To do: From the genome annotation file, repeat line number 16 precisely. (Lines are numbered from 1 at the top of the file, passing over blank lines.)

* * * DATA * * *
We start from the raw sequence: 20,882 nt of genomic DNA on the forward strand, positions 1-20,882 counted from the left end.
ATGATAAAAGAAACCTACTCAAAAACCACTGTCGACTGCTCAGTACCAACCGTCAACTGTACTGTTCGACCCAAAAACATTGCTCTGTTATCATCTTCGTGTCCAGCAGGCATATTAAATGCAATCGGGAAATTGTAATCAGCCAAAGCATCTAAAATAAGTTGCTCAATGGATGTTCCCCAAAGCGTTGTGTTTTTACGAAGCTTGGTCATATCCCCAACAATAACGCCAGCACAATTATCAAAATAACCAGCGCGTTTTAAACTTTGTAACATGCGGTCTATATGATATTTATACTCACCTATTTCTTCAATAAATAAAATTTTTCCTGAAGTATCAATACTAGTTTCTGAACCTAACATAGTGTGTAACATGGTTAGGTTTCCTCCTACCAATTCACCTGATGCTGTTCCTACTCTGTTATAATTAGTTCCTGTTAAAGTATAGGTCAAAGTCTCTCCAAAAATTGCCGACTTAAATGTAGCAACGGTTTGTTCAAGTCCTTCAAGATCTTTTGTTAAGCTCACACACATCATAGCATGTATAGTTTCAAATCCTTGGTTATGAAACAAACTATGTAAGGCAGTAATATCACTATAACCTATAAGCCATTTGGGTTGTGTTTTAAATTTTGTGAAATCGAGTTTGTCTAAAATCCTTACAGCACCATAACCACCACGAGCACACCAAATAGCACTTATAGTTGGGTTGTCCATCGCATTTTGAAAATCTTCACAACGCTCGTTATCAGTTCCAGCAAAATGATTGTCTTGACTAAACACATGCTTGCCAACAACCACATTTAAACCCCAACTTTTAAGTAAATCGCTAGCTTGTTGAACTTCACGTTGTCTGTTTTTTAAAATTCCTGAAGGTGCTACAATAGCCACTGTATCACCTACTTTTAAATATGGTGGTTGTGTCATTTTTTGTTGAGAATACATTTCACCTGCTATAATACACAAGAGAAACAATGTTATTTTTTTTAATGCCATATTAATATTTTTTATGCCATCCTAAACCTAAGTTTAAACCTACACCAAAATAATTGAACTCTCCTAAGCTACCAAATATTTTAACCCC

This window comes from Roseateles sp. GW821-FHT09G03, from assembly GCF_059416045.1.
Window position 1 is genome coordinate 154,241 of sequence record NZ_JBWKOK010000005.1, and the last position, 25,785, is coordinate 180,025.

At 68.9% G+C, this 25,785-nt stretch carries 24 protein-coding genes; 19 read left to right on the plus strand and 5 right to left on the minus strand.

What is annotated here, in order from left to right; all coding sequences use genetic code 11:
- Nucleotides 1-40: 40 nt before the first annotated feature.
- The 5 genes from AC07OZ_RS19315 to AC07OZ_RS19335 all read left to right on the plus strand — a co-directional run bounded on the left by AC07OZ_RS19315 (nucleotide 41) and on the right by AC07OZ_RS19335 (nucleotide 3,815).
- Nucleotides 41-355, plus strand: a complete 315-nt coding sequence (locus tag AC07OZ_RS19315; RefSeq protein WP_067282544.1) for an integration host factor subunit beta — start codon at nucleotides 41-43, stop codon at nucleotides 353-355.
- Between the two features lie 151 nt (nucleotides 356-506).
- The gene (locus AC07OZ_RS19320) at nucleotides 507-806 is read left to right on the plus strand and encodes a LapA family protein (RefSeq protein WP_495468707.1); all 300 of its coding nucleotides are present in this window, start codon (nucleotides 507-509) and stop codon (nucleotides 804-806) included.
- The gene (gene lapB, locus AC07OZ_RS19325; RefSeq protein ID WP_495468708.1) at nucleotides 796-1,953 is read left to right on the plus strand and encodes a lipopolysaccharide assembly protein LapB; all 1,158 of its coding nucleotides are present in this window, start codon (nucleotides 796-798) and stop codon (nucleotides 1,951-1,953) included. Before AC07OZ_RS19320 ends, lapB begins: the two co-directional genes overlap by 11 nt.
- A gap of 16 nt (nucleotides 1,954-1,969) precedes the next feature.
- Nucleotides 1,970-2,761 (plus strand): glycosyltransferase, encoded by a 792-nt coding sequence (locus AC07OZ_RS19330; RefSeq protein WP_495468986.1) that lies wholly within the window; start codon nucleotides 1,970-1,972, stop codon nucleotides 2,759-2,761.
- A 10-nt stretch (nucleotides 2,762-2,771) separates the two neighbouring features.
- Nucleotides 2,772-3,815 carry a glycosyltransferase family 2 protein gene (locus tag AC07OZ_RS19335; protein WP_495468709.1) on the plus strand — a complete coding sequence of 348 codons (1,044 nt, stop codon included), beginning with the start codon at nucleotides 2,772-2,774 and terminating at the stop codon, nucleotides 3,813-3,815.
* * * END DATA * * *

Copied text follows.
- Nucleotides 2,772-3,815 carry a glycosyltransferase family 2 protein gene (locus tag AC07OZ_RS19335; protein WP_495468709.1) on the plus strand — a complete coding sequence of 348 codons (1,044 nt, stop codon included), beginning with the start codon at nucleotides 2,772-2,774 and terminating at the stop codon, nucleotides 3,813-3,815.